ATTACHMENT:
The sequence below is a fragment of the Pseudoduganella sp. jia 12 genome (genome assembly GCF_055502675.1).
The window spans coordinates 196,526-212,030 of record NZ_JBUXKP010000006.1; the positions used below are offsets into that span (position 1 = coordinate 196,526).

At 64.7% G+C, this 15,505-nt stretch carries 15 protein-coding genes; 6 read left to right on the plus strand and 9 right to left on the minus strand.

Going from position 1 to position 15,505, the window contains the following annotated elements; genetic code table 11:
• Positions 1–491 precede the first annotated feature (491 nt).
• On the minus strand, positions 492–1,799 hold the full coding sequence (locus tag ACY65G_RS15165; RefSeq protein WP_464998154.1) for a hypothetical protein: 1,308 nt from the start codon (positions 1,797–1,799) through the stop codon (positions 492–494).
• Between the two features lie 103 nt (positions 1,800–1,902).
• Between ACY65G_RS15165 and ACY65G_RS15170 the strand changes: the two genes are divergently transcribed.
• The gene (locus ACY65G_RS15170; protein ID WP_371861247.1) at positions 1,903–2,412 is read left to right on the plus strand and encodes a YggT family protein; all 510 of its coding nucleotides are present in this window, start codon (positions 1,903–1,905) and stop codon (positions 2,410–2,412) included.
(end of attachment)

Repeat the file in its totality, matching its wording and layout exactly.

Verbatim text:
The sequence below is a fragment of the Pseudoduganella sp. jia 12 genome (genome assembly GCF_055502675.1).
The window spans coordinates 196,526-212,030 of record NZ_JBUXKP010000006.1; the positions used below are offsets into that span (position 1 = coordinate 196,526).

At 64.7% G+C, this 15,505-nt stretch carries 15 protein-coding genes; 6 read left to right on the plus strand and 9 right to left on the minus strand.

Going from position 1 to position 15,505, the window contains the following annotated elements; genetic code table 11:
• Positions 1–491 precede the first annotated feature (491 nt).
• On the minus strand, positions 492–1,799 hold the full coding sequence (locus tag ACY65G_RS15165; RefSeq protein WP_464998154.1) for a hypothetical protein: 1,308 nt from the start codon (positions 1,797–1,799) through the stop codon (positions 492–494).
• Between the two features lie 103 nt (positions 1,800–1,902).
• Between ACY65G_RS15165 and ACY65G_RS15170 the strand changes: the two genes are divergently transcribed.
• The gene (locus ACY65G_RS15170; protein ID WP_371861247.1) at positions 1,903–2,412 is read left to right on the plus strand and encodes a YggT family protein; all 510 of its coding nucleotides are present in this window, start codon (positions 1,903–1,905) and stop codon (positions 2,410–2,412) included.